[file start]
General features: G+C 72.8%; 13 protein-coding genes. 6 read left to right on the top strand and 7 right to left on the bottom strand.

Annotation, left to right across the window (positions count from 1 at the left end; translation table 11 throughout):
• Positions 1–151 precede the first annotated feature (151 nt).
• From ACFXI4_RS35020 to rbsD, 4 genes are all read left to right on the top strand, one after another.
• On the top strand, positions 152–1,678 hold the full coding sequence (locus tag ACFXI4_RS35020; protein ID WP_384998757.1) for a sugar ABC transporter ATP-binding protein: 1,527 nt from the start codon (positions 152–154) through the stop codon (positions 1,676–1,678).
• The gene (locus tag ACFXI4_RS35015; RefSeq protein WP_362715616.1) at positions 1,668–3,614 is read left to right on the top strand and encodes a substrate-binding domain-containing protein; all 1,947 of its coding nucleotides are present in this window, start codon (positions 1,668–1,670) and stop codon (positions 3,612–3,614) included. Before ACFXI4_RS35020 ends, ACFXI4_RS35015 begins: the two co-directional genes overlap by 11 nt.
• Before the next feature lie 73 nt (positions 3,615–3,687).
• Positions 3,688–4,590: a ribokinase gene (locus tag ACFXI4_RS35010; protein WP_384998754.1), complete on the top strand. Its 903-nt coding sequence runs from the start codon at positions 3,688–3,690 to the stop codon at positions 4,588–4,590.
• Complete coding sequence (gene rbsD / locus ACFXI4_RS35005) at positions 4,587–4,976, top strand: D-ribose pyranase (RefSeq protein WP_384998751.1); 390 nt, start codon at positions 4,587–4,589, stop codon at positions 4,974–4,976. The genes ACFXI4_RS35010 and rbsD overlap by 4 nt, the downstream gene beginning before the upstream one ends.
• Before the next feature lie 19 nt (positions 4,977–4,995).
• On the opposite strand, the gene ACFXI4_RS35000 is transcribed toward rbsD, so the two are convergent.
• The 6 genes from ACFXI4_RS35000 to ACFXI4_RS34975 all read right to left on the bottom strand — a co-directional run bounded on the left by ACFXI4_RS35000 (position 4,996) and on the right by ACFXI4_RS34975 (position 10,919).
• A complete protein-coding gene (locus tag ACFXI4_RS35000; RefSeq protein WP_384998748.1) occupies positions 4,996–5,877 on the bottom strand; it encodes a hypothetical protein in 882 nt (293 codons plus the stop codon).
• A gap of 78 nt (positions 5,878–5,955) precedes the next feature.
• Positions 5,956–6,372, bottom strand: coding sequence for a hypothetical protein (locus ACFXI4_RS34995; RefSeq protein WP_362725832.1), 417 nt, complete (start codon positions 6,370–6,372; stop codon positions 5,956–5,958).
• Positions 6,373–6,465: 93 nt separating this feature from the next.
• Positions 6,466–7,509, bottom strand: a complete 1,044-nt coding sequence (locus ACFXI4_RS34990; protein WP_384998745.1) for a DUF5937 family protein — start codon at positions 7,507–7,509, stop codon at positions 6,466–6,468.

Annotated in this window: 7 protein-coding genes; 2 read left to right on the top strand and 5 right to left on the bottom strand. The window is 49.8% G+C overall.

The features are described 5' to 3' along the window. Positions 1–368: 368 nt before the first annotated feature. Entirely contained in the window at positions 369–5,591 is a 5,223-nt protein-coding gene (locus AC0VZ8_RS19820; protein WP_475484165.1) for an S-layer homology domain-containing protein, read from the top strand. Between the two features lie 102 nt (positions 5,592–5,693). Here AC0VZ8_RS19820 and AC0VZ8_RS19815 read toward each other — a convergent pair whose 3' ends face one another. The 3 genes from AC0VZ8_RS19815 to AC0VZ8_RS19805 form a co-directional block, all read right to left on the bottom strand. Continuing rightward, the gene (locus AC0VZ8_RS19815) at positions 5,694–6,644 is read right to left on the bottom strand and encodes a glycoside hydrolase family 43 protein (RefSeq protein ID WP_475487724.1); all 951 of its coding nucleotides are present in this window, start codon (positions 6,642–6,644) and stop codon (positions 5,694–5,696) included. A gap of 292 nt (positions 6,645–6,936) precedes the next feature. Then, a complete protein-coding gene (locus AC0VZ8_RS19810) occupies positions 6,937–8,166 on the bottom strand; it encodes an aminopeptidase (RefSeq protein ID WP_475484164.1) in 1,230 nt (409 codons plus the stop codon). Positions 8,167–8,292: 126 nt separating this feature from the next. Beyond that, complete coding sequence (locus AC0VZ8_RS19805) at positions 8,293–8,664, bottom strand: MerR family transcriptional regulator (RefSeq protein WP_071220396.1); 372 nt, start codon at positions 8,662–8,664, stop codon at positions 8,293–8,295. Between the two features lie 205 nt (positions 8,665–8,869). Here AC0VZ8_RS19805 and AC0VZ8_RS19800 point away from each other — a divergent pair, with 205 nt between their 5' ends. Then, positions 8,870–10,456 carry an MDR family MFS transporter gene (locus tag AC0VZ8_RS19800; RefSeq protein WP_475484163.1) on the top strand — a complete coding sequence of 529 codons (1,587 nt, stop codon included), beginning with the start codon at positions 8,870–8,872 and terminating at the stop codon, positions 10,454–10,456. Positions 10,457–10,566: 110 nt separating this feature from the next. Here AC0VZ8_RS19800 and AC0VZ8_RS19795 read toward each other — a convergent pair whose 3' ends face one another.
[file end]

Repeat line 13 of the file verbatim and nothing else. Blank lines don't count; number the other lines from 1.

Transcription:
• A complete protein-coding gene (locus tag ACFXI4_RS35000; RefSeq protein WP_384998748.1) occupies positions 4,996–5,877 on the bottom strand; it encodes a hypothetical protein in 882 nt (293 codons plus the stop codon).